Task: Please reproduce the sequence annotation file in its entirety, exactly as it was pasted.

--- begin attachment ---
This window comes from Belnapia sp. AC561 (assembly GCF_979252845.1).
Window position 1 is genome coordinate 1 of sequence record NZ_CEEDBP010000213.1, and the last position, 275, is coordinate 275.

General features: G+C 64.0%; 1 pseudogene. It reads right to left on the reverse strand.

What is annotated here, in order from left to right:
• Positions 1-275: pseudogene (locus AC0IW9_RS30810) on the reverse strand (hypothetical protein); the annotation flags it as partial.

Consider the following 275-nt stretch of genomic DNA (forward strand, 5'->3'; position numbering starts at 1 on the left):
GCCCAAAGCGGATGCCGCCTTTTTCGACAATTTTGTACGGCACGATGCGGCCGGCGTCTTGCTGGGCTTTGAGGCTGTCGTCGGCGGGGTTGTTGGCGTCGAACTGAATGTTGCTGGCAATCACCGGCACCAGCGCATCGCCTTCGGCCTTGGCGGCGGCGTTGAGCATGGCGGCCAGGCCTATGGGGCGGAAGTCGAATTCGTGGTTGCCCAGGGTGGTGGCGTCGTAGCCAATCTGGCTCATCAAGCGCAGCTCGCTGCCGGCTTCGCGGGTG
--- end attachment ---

This window comes from Belnapia sp. AC561 (assembly GCF_979252845.1).
Window position 1 is genome coordinate 1 of sequence record NZ_CEEDBP010000213.1, and the last position, 275, is coordinate 275.

General features: G+C 64.0%; 1 pseudogene. It reads right to left on the reverse strand.

What is annotated here, in order from left to right:
• Positions 1-275: pseudogene (locus AC0IW9_RS30810) on the reverse strand (hypothetical protein); the annotation flags it as partial.

Consider the following 275-nt stretch of genomic DNA (forward strand, 5'->3'; position numbering starts at 1 on the left):
GCCCAAAGCGGATGCCGCCTTTTTCGACAATTTTGTACGGCACGATGCGGCCGGCGTCTTGCTGGGCTTTGAGGCTGTCGTCGGCGGGGTTGTTGGCGTCGAACTGAATGTTGCTGGCAATCACCGGCACCAGCGCATCGCCTTCGGCCTTGGCGGCGGCGTTGAGCATGGCGGCCAGGCCTATGGGGCGGAAGTCGAATTCGTGGTTGCCCAGGGTGGTGGCGTCGTAGCCAATCTGGCTCATCAAGCGCAGCTCGCTGCCGGCTTCGCGGGTG